By Lauren Killey
The deciding-factor between success and failure when it comes to your client’s goals, is compliance. Often, the weekend is when nutritional compliance becomes more challenging due to social events and celebrations, meals out or take-away after a long-week, alcohol or calorie dense food consumption. This can lead to intentional or unintentional excess calorie intake by your client, which may impact their goals for the week.
Rather than trying to restrict client’s, we can set them up for success by undulating caloric intake, allowing for higher calories on the weekend to allow for more flexibility (once nutritional health goals have been met) and lower intake throughout the week. This is for those client’s who have more time to achieve their goal; those who have a shorter journey or are preparing for a competition, may need to be more restrictive in order to succeed.
If this approach is one which will work for you as a coach, your client and their journey, you must make it clear to your client that they must use apps such as My Fitness Pal to track what they are consuming and develop a clear understanding of their calorie intake. This will teach more awareness around macronutrients and the intake of foods, micronutrients, fibre intake and how to adapt meals each day for flexibility and health.
To set calorie amounts you will:
- Determine the client’s maintenance calories:
You can do this using TDEE calculator or, for a more accurate personal measure, have your client track their calories and weight for 7 days. Take the average weight on the 7th day – if this increases, your client is in a surplus, if the weight drops, they are in a deficit and if weight maintenance this is maintenance calories.
- Determine the client’s deficit:
Once you have determined maintenance calories you will determine your client’s deficit (approx. 500 calories for moderate fat loss) and minus this amount from daily calories
Let’s use the example of 2200 calories maintenance and a goal of fat-loss. We will set our client’s weekend calories at maintenance level but will need to subtract the additional 500 calories x 2 days from the week meaning we must drop a further 200 calories on top of their daily deficit (700 total). So, to have two maintenance days with a moderate deficit, our client will eat 1500 calories the other 5 days a week.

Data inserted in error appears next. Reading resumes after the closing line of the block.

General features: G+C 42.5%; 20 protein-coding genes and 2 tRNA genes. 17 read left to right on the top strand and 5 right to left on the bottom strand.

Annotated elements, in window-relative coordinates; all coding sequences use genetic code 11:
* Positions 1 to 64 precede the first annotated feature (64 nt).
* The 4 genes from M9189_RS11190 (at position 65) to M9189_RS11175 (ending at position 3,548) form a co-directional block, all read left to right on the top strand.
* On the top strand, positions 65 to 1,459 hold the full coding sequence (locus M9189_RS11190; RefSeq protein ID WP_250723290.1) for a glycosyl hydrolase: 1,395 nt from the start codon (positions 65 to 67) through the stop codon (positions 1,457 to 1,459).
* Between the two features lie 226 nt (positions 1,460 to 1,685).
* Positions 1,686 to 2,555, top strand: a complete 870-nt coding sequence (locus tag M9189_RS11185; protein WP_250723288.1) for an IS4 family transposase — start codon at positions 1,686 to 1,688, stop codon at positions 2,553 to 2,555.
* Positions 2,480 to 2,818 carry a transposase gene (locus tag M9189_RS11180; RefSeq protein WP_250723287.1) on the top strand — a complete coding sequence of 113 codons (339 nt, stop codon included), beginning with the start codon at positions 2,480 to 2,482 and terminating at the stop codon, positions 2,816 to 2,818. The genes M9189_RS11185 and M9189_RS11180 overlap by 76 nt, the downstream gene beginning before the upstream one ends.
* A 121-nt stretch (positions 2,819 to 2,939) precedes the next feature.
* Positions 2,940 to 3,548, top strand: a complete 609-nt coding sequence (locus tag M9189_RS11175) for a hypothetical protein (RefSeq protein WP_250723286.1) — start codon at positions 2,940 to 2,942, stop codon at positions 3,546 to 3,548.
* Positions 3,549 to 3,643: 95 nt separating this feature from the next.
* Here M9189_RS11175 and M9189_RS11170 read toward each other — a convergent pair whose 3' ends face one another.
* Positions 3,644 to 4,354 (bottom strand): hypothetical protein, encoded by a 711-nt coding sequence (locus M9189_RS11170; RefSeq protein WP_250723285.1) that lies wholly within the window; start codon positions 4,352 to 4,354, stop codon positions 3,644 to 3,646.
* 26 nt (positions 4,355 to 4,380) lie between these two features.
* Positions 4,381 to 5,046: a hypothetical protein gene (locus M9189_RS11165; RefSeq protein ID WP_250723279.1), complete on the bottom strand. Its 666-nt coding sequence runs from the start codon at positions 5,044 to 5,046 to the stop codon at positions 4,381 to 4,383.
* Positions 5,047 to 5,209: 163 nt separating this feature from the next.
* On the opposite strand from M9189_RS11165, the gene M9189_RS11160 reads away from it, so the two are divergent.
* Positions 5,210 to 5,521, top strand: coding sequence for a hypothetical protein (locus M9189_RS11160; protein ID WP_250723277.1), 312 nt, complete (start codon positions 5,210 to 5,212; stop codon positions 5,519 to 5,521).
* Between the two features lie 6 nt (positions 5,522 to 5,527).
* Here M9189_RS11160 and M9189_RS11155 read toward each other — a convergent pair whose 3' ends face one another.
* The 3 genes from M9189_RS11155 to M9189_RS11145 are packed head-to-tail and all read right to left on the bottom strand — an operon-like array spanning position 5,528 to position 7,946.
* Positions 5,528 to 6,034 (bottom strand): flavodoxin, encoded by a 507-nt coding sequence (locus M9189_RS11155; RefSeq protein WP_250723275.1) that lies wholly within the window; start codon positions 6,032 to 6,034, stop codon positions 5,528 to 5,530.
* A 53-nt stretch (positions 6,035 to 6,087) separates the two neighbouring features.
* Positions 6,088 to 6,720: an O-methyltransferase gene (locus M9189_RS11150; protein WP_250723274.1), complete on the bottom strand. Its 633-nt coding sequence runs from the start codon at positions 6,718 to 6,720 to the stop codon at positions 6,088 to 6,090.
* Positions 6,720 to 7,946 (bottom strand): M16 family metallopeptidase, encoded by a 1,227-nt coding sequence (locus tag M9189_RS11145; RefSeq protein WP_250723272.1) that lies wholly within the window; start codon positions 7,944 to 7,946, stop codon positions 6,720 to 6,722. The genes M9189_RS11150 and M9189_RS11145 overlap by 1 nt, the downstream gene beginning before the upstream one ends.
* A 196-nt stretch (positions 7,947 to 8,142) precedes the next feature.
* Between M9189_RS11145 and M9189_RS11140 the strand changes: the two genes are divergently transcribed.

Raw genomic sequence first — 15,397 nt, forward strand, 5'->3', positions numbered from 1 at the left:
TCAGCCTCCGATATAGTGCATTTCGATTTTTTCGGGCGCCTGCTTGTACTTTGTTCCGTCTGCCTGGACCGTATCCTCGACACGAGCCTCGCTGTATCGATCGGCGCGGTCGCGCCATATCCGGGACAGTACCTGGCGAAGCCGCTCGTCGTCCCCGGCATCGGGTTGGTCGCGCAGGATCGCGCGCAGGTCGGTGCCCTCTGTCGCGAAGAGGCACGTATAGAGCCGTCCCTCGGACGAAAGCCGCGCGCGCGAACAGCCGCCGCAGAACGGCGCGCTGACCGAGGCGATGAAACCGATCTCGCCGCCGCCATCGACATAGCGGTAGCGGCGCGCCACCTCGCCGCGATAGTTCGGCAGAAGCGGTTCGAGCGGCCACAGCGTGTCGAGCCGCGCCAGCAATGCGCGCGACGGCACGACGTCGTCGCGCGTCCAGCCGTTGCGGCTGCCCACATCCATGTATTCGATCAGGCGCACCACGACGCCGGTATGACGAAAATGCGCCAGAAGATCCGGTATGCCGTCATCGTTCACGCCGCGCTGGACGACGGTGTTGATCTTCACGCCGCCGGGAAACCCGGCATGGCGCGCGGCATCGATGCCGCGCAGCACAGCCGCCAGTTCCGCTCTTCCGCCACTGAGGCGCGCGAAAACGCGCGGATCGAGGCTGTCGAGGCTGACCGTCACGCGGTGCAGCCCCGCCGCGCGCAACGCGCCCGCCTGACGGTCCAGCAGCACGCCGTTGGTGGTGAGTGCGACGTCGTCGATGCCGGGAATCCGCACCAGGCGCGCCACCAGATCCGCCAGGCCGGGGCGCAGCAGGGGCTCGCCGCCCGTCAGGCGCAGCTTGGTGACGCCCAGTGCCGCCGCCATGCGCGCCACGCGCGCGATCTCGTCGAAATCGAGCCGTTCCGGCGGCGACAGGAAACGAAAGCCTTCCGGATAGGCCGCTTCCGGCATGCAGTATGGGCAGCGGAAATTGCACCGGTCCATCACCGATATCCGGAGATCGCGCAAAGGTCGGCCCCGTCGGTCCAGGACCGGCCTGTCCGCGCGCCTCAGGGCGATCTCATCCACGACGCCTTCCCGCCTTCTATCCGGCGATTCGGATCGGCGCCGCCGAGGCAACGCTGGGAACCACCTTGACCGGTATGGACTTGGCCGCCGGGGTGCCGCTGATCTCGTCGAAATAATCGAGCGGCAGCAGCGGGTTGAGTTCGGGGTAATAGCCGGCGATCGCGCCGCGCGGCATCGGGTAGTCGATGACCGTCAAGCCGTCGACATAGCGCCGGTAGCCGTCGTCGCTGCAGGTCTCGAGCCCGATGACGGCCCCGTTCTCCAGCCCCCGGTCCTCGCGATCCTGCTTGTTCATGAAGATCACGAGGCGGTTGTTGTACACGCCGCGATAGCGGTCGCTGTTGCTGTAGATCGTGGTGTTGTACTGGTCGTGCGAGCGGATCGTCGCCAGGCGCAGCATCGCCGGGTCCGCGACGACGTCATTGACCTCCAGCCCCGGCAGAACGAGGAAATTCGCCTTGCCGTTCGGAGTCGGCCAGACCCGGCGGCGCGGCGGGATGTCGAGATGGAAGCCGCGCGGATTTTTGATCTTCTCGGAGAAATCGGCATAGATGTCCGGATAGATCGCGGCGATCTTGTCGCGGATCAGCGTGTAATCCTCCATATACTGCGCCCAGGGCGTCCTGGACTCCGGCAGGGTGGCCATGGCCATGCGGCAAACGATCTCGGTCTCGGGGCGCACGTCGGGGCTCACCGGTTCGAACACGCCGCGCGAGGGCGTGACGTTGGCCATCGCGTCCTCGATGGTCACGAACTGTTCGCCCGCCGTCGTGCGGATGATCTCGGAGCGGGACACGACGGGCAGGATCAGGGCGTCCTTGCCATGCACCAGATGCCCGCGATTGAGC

On the weekend, they will prioritize:
– Wholefoods (‘clean’ foods)
– Nutrient dense foods
– Protein intake
– Fibre intake
Once your client has hit the above markers, they can then allow for calorie dense, low-nutrient foods or beverages which ‘fit’ into their daily calorie allowance. This will allow for more flexibility and bigger or more satiating meals two days a week, boosting client compliance. You can continue to undulate your client’s calories for the weekend, and maintain a progression in the deficit to ensure consistent fat-loss.
The longer your client diets, the more likely they will experience negative adaptations to metabolic rate, meaning you will need to drop the deficit further, to continue dropping fat. If this is the case, you will drop the daily amount for both your client’s weekly, and weekend calories by around 100-200 calories. Once your client reaches a stage in their journey where calories are quite low, and they are close to the end point – you may swap out higher calorie days on the weekend, maintain a consistent caloric intake 7 days a week but, every 7-14 days allow for a 3-7 day diet break, when calories will boost back up to maintenance, to push through the final fat loss stage but also negate negative adaptations.
This approach will help your client to achieve their fat-loss goal, still enjoy a balanced approach throughout their journey which means less restriction and less negative adaptations, and will likely lead to better overall compliance!
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